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I found the solution for this question in C#, but I can't translate it to a single query T-SQL, since my C# implementation requires branching (if then else).

I also found the following C# solution, which could be translated to a single query T-SQL but it doesn't produce the correct results

public static double GetAzimuth(WGSCoord c1, WGSCoord c2) { 
     var lat1 = DegToRad(c1.Latitude); 
     var lon1 = DegToRad(c1.Longitude); 
     var lat2 = DegToRad(c2.Latitude); 
     var lon2 = DegToRad(c2.Longitude);

     return RadToDeg(Math.Asin(Math.Sin(lon1 – lon2) * Math.Cos(lat2) / Math.Sin(Math.Acos(Math.Sin(lat2) * Math.Sin(lat1) + Math.Cos(lat1) * Math.Cos(lat2) * Math.Cos(lon2 – lon1))))); 
}

Code from Tamir Khason – Just code

Could someone correct the code above or provide an alternate solution?

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Why do you want to do it in a query? –  quant_dev Jun 26 '09 at 20:04
    
@quant_dev because I need performance. querying the results, processing and writing it back from C# is too slow –  Jader Dias Jun 26 '09 at 20:42
    
Do you batch the query, or query for one row at a time? (No offence, but I've seen this done...) –  quant_dev Jun 26 '09 at 22:25
    
I get all results, process them and insert all at once –  Jader Dias Jun 27 '09 at 18:49

4 Answers 4

up vote 3 down vote accepted

Replace ifs with CASE expressions:

   if (latitudinalDifference == 0)
            {
                if (longitudinalDifference != 0)
                {
                    azimuth = Math.PI / 2d;
                }
            }

replace with:

SELECT CASE WHEN @latitudinalDifference = 0 AND @longitudinalDifference <> 0 THEN ...
 ELSE ... END AS azimuth

replace consecutive ifs with nested selects:

if(some condition)
{
  i=1; 
}
else
{
 i=2;
}
if(some other condition)
{
  i++; 
}

replace with

SELECT i + CASE WHEN (some other condition) THEN 1 ELSE 0 END
FROM(
SELECT CASE WHEN (some condition) THEN 1 ELSE 2 END AS i
) AS t
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Have you considered creating an assembly with a SP in C# for sql server? Thats the route I'd probably go.

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would you have a link to a better tutorial? –  Jader Dias Jun 26 '09 at 20:04
1  
sure do. chiragrdarji.wordpress.com/2008/03/11/… –  Chris Klepeis Jun 26 '09 at 20:15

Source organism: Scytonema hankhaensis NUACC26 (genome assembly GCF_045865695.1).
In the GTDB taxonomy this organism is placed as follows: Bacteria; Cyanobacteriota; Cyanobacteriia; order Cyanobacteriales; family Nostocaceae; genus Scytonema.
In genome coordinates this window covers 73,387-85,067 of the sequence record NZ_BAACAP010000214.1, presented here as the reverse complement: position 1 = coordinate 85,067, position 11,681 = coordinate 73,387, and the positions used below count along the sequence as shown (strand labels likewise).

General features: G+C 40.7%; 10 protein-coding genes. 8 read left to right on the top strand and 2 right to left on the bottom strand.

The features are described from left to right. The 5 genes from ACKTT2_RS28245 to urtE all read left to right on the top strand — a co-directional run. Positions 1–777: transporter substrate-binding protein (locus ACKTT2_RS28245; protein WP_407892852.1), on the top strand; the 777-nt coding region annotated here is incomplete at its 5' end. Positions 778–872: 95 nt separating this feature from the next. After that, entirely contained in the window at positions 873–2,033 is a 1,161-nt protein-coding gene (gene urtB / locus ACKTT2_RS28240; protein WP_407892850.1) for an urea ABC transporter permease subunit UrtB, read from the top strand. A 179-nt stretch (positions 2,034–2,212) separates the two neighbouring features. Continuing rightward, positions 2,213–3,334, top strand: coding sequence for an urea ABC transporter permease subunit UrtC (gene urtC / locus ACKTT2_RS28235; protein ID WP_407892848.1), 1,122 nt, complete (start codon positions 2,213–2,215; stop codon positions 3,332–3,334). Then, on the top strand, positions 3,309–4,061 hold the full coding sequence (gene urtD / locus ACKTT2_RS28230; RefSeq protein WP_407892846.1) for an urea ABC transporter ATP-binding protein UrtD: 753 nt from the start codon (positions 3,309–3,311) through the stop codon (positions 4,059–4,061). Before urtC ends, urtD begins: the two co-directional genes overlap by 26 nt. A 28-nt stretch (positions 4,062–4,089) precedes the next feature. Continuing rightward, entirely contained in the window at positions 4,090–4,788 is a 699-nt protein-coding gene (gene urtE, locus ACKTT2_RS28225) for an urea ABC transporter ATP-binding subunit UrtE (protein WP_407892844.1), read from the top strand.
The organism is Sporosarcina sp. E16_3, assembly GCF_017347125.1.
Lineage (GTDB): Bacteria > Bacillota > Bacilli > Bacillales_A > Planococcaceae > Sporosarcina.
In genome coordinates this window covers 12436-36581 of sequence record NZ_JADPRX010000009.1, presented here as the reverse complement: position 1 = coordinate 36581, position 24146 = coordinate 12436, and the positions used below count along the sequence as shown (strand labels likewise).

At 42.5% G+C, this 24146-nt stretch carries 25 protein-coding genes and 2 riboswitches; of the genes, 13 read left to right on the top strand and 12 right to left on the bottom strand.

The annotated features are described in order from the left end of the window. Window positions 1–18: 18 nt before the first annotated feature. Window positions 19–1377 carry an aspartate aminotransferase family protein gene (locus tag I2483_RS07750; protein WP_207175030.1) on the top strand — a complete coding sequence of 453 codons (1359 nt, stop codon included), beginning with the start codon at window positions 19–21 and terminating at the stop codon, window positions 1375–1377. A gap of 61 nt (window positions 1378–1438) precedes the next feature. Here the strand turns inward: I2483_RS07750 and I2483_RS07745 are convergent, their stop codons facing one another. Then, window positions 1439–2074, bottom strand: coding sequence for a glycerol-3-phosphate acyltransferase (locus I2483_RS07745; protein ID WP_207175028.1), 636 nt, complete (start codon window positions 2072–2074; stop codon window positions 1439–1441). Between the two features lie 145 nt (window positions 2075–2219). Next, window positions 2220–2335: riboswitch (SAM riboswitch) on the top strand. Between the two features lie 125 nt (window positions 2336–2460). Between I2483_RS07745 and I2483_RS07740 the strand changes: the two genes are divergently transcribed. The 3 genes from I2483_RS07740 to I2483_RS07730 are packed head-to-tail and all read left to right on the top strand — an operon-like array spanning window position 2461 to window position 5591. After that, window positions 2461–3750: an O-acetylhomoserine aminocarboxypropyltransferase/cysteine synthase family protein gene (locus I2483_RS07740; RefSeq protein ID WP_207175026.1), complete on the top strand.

There's quite a lot of the necessary spherical trigonometry in the answer to SO 389211. Copying and modifying what I wrote there:

Consider a sperical triangle with angles A, B, C at the vertices and sides a, b, c opposite those vertices (that is, side a is from B to C, etc.). Applying this to the problem, we can call the two points given B and C, and we create a right spherical triangle with a right angle at A.

Consider this diagram:

                  + C
                 /|
                / |
            a  /  | b
           |  /   |
           |X/    |
           |/     |
         B +------+ A
              c

You are given two points B and C, and you want to determine the angle X = 90º - B. The side c is equal to the difference in longitude, Δλ; the side b is equal to the difference in latitude, Δφ; the angle A is 90º, so sin A = 1 and cos A = 0. To determine X, we want the value of B given b, c and A.

Looking at the problem from first principles, we need the two main spherical trigonometry equations:

  1. The Sine Formula:

    sin A   sin B   sin C
    ----- = ----- = -----
    sin a   sin b   sin c
    
  2. The Cosine Formula:

    cos a = cos b . cos c + sin b . sin c . cos A
    

Therefore, I believe an equation for a is:

cos a = cos Δλ . cos Δφ + sin Δλ . sin Δφ . cos 90º

a = arccos (cos Δλ . cos Δφ)

Given a, b and A, we can use the Sine Formula to determine B:

sin a   sin b
----- = ----
sin A   sin B

Or

        sin b . sin A
sin B = -------------
            sin a

Or, since A = 90º, sin A = 1, and sin B = sin (90º - X) = cos X:

        sin b
cos X = -----
        sin a

I rather suspect that if I bent my mind to it (or you bent your mind to it), you could come up with an answer that didn't involve using arccos followed by sin.

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Good stuff. Thanks. –  SpoiledTechie.com Oct 8 '10 at 19:30

In T-SQL, you could use the CASE expression

e.g.

SELECT ...
CASE 
    WHEN latD = 0 AND longD < 0 THEN ....
    WHEN latD < 0 AND longD = 0 THEN ....

etc.

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